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Journal of Wood Science

, Volume 64, Issue 5, pp 509–514 | Cite as

Effects of density and anatomical feature on mechanical properties of various wood species in lateral tension

  • Yuka MiyoshiEmail author
  • Keisuke Kojiro
  • Yuzo Furuta
Original Article

Abstract

This study is focused on what factor mainly affects the mechanical properties of each wood species in the lateral direction. At first, the influence of the density which is closely related to mechanical properties in the longitudinal direction was also researched in the lateral direction. Thus, the elastic modulus, strength, and failure strain in the lateral tension were measured using thin cross-sectional samples of softwoods and hardwoods, having wide varieties in the density and anatomical features. The results obtained are as follows. The linear relationship between the density and the elastic modulus which has been verified in the longitudinal direction was not observed in the lateral tension for the samples with the annual ring inclination of 90°, which samples were influenced by ray arranged parallel to the tensile direction. However, samples with the annual ring inclination of 45° showed the high correlation between the density and the elastic modulus due to the shearing deformation of the cell shape. On the other hand, the proportional relationship between the elastic modulus and strength which has been verified in the longitudinal direction was not observed in the lateral tension except for the samples with the annual ring inclination of 90°. From the results obtained, it was revealed that the mechanical properties of wood in the lateral direction were significantly affected not only by the density but also by the structural features such as deformation of cell shapes, arrangement of ray or vessels, and the degree of the transition from the earlywood to the latewood.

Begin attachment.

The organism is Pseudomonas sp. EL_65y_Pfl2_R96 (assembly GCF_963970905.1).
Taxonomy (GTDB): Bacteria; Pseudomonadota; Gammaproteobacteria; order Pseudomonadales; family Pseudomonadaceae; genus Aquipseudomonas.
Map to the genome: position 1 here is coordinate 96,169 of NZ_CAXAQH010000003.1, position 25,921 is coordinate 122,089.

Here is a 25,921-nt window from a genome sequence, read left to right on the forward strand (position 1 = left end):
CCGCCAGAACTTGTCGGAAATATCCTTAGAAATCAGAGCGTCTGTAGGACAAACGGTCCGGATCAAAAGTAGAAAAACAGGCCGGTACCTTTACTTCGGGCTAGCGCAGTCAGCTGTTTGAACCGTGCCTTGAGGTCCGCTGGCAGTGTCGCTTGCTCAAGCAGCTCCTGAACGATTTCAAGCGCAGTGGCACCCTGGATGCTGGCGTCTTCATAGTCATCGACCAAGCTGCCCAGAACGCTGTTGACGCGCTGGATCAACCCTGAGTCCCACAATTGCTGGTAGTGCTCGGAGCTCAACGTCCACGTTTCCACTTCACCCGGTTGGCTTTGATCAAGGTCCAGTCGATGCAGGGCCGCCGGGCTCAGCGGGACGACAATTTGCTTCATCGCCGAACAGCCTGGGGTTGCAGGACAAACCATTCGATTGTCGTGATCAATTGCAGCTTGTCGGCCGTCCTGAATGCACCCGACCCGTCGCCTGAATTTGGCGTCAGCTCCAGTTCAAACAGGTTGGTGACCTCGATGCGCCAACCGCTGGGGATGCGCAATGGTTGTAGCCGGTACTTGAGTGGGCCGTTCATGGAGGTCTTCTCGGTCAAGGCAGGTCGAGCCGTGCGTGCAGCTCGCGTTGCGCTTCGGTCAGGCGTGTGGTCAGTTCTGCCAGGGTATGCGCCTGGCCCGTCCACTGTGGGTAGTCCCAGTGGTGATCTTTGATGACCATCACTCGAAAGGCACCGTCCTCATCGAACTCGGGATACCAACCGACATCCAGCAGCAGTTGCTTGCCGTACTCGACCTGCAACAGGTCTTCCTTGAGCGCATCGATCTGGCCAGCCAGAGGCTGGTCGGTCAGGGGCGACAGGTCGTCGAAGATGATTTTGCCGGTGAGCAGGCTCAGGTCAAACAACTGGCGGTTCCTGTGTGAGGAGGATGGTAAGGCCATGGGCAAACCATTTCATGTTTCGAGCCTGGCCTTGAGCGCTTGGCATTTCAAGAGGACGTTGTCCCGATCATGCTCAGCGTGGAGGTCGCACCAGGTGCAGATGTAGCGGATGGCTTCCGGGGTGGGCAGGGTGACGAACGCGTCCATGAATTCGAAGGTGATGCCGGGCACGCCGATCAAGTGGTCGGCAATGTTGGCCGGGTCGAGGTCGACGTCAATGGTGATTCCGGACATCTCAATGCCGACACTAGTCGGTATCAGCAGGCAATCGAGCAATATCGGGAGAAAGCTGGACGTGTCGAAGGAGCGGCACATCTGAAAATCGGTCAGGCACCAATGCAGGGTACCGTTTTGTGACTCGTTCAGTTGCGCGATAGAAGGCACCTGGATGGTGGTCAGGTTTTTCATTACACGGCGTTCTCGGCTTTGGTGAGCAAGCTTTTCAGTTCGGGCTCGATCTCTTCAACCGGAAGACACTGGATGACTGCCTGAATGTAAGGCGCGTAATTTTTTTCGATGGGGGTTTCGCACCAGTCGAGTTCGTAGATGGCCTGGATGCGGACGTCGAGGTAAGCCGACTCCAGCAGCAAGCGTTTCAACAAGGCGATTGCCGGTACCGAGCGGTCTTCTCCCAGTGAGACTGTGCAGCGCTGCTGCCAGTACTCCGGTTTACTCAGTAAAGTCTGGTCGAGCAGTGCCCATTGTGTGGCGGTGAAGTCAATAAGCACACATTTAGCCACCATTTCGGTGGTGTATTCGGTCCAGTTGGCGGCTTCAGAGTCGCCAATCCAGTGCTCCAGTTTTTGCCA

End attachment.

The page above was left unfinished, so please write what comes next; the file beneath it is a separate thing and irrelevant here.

Keywords

Lateral tension Density Anatomical feature Cell deformation Annual ring 

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Copyright information

© The Japan Wood Research Society 2018

Authors and Affiliations

  1. 1.Forestry and Forest Products Research InstituteTsukubaJapan
  2. 2.Division of Environmental Sciences, Graduate School of Life and Environmental SciencesKyoto Prefectural UniversityKyotoJapan

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